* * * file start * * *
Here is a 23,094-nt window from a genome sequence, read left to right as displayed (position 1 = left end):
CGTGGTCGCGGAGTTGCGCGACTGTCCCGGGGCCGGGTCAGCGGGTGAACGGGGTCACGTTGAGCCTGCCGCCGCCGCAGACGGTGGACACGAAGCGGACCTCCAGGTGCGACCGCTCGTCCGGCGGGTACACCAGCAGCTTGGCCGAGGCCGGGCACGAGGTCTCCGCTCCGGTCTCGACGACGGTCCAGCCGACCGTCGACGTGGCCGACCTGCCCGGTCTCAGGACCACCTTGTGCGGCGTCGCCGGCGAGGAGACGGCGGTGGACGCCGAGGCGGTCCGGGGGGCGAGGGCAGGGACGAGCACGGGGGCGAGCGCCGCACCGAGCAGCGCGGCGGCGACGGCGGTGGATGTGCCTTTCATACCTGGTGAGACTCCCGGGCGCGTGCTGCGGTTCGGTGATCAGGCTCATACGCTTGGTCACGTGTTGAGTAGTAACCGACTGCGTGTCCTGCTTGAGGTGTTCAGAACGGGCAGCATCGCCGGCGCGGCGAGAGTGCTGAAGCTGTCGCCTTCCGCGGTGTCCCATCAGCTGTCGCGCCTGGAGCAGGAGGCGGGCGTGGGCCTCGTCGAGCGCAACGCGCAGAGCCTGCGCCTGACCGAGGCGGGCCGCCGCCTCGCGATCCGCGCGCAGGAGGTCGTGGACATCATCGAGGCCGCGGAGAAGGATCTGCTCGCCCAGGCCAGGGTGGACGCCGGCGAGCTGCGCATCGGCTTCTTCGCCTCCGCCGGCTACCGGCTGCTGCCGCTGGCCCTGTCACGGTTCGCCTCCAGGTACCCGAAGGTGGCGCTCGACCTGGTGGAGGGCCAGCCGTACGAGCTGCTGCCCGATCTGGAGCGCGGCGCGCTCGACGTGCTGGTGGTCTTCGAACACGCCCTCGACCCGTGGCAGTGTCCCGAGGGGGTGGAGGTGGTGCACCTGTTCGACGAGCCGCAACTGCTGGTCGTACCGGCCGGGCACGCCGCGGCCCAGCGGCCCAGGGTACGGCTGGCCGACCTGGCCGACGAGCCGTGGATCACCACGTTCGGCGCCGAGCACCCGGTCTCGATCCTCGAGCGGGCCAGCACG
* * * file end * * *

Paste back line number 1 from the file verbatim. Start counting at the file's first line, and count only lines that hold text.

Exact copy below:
Here is a 23,094-nt window from a genome sequence, read left to right as displayed (position 1 = left end):